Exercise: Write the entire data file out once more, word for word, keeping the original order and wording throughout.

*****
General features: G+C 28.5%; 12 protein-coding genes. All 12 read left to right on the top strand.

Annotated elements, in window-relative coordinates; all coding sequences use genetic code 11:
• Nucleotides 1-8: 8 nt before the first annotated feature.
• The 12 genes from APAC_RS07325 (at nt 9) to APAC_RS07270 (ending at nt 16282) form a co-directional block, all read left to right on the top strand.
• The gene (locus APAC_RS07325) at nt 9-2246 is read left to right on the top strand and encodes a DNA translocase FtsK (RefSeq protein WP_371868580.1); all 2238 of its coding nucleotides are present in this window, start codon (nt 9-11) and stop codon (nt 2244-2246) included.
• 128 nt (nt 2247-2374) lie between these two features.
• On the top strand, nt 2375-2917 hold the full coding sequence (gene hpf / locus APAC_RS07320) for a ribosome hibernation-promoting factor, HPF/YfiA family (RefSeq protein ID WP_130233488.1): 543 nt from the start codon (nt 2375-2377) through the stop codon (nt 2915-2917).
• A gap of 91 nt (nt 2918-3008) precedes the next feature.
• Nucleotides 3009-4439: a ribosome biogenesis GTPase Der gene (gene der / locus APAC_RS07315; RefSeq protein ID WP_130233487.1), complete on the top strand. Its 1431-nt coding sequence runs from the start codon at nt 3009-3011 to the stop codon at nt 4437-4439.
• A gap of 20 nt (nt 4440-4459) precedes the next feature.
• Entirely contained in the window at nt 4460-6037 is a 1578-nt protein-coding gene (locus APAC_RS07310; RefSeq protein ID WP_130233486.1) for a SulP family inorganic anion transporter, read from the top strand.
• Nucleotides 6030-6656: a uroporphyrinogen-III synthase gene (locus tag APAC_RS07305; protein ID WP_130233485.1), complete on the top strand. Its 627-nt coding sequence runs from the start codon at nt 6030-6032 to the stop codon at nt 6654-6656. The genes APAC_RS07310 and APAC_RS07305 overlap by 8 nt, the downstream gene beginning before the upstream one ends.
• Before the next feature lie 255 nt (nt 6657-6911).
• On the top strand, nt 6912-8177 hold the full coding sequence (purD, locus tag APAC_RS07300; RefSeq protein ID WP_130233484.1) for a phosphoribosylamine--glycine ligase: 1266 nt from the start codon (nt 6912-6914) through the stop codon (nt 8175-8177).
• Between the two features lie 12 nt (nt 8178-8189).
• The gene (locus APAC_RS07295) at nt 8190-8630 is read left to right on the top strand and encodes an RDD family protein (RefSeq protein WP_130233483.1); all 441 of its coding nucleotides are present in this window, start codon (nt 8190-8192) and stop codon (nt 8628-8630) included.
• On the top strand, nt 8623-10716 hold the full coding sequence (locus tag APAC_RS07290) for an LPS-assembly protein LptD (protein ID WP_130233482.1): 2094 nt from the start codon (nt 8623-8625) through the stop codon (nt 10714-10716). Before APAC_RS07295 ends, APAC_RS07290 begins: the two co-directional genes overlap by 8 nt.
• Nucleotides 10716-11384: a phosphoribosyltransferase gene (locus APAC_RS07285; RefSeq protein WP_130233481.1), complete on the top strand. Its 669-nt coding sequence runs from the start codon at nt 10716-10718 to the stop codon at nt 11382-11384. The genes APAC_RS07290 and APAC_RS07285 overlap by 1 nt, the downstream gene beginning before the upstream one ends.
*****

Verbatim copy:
General features: G+C 28.5%; 12 protein-coding genes. All 12 read left to right on the top strand.

Annotated elements, in window-relative coordinates; all coding sequences use genetic code 11:
• Nucleotides 1-8: 8 nt before the first annotated feature.
• The 12 genes from APAC_RS07325 (at nt 9) to APAC_RS07270 (ending at nt 16282) form a co-directional block, all read left to right on the top strand.
• The gene (locus APAC_RS07325) at nt 9-2246 is read left to right on the top strand and encodes a DNA translocase FtsK (RefSeq protein WP_371868580.1); all 2238 of its coding nucleotides are present in this window, start codon (nt 9-11) and stop codon (nt 2244-2246) included.
• 128 nt (nt 2247-2374) lie between these two features.
• On the top strand, nt 2375-2917 hold the full coding sequence (gene hpf / locus APAC_RS07320) for a ribosome hibernation-promoting factor, HPF/YfiA family (RefSeq protein ID WP_130233488.1): 543 nt from the start codon (nt 2375-2377) through the stop codon (nt 2915-2917).
• A gap of 91 nt (nt 2918-3008) precedes the next feature.
• Nucleotides 3009-4439: a ribosome biogenesis GTPase Der gene (gene der / locus APAC_RS07315; RefSeq protein ID WP_130233487.1), complete on the top strand. Its 1431-nt coding sequence runs from the start codon at nt 3009-3011 to the stop codon at nt 4437-4439.
• A gap of 20 nt (nt 4440-4459) precedes the next feature.
• Entirely contained in the window at nt 4460-6037 is a 1578-nt protein-coding gene (locus APAC_RS07310; RefSeq protein ID WP_130233486.1) for a SulP family inorganic anion transporter, read from the top strand.
• Nucleotides 6030-6656: a uroporphyrinogen-III synthase gene (locus tag APAC_RS07305; protein ID WP_130233485.1), complete on the top strand. Its 627-nt coding sequence runs from the start codon at nt 6030-6032 to the stop codon at nt 6654-6656. The genes APAC_RS07310 and APAC_RS07305 overlap by 8 nt, the downstream gene beginning before the upstream one ends.
• Before the next feature lie 255 nt (nt 6657-6911).
• On the top strand, nt 6912-8177 hold the full coding sequence (purD, locus tag APAC_RS07300; RefSeq protein ID WP_130233484.1) for a phosphoribosylamine--glycine ligase: 1266 nt from the start codon (nt 6912-6914) through the stop codon (nt 8175-8177).
• Between the two features lie 12 nt (nt 8178-8189).
• The gene (locus APAC_RS07295) at nt 8190-8630 is read left to right on the top strand and encodes an RDD family protein (RefSeq protein WP_130233483.1); all 441 of its coding nucleotides are present in this window, start codon (nt 8190-8192) and stop codon (nt 8628-8630) included.
• On the top strand, nt 8623-10716 hold the full coding sequence (locus tag APAC_RS07290) for an LPS-assembly protein LptD (protein ID WP_130233482.1): 2094 nt from the start codon (nt 8623-8625) through the stop codon (nt 10714-10716). Before APAC_RS07295 ends, APAC_RS07290 begins: the two co-directional genes overlap by 8 nt.
• Nucleotides 10716-11384: a phosphoribosyltransferase gene (locus APAC_RS07285; RefSeq protein WP_130233481.1), complete on the top strand. Its 669-nt coding sequence runs from the start codon at nt 10716-10718 to the stop codon at nt 11382-11384. The genes APAC_RS07290 and APAC_RS07285 overlap by 1 nt, the downstream gene beginning before the upstream one ends.